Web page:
The moral justification of 19th- and 20th-century colonialism was civilizing the native. The moral justification of 21st-century imperialism is liberating the native. Britain's jewel in the crown, the Indian subcontinent, is today being secured by those Asian-British writers who espouse the last line of Monica Ali's novel Brick Lane: "'This is England,' she said. 'You can do whatever you like.'"
Ali's ending clinched the political banner sewn in the pages of the book – England equals freedom – though not until the final page was it made explicit. But novelists ought to be challenging slogans, not trumpeting them. If a banner is waved, it should be the banner of scepticism. What if Nazneen's sister in Bangladesh had found a good-looking young man to hump, dumping her stodgy husband in the process, and Nazneen had been locked in a room and raped by a racist white man who pimped her to more racist white men, and she'd begged for freedom only to be told, 'This is England. We can do whatever we like"?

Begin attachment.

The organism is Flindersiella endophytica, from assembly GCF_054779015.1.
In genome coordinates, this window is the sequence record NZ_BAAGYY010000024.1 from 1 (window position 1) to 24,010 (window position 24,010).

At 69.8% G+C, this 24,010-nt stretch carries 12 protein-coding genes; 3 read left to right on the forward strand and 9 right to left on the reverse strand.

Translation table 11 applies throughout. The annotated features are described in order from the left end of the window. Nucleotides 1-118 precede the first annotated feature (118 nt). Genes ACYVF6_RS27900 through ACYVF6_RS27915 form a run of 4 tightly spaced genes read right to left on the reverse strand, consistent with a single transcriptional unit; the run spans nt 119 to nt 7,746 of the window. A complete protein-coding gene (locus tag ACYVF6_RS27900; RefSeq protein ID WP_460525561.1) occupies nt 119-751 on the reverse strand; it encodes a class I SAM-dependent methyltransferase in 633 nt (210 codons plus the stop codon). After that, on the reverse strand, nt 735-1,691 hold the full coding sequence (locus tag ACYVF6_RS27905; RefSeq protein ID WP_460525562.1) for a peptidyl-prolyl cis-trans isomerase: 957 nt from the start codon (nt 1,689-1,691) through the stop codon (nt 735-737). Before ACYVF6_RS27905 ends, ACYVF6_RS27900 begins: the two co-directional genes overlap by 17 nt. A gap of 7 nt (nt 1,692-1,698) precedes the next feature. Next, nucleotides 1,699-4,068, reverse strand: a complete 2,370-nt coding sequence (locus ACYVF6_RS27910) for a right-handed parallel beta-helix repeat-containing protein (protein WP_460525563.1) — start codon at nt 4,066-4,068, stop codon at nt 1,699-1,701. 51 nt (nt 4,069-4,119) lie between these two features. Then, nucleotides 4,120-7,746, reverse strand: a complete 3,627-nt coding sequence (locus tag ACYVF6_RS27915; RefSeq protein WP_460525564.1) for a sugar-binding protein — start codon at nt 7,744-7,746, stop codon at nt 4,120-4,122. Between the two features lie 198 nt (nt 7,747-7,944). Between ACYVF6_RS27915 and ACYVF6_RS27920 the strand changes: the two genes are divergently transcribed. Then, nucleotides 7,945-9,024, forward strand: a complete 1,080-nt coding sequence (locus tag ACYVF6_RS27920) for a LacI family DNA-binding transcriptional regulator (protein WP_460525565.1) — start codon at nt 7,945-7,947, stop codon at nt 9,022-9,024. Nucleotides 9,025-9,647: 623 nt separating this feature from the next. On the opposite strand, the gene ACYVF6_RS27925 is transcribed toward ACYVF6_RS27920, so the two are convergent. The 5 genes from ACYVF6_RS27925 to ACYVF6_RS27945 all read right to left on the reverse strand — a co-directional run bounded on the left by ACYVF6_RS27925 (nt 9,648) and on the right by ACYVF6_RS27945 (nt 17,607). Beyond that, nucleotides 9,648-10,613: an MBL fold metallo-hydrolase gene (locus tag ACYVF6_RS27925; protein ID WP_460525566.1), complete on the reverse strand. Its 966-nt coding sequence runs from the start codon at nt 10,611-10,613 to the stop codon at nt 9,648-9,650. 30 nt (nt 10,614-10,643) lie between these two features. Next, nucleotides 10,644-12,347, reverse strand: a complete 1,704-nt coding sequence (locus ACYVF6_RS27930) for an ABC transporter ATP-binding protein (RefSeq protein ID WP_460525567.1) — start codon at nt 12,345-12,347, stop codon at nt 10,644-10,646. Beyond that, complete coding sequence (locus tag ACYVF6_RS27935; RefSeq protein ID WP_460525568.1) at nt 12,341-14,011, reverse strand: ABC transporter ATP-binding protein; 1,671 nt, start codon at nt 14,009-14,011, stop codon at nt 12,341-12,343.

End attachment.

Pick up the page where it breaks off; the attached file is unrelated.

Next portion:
Today's "Asian" novelists face an unspoken list of dos and, implicitly, don'ts. First is the "West must save the East" dictum, which denies the enormous range of people who comprise a part of the world being written about almost entirely by those who've never, or barely, lived there.
Writing about a family from Bangladesh or Pakistan or India who actually live there is old-fashioned, and it's especially unfitting that the author live there. This is the second rule. The hyphen (Anglo-Indian, Afghan-American) is what confers credibility; by emphasizing ethnic differences within Britain, banner-waving diaspora writers end up eliminating differences – by denying them outside of Britain.
"Multiculturalism" is, in fact, not multicultural at all. Asians living in Asia are only ever portrayed as reactionary dullards, while those who go West have but two roads to choose from: the backward path home, or the forward path of assimilation.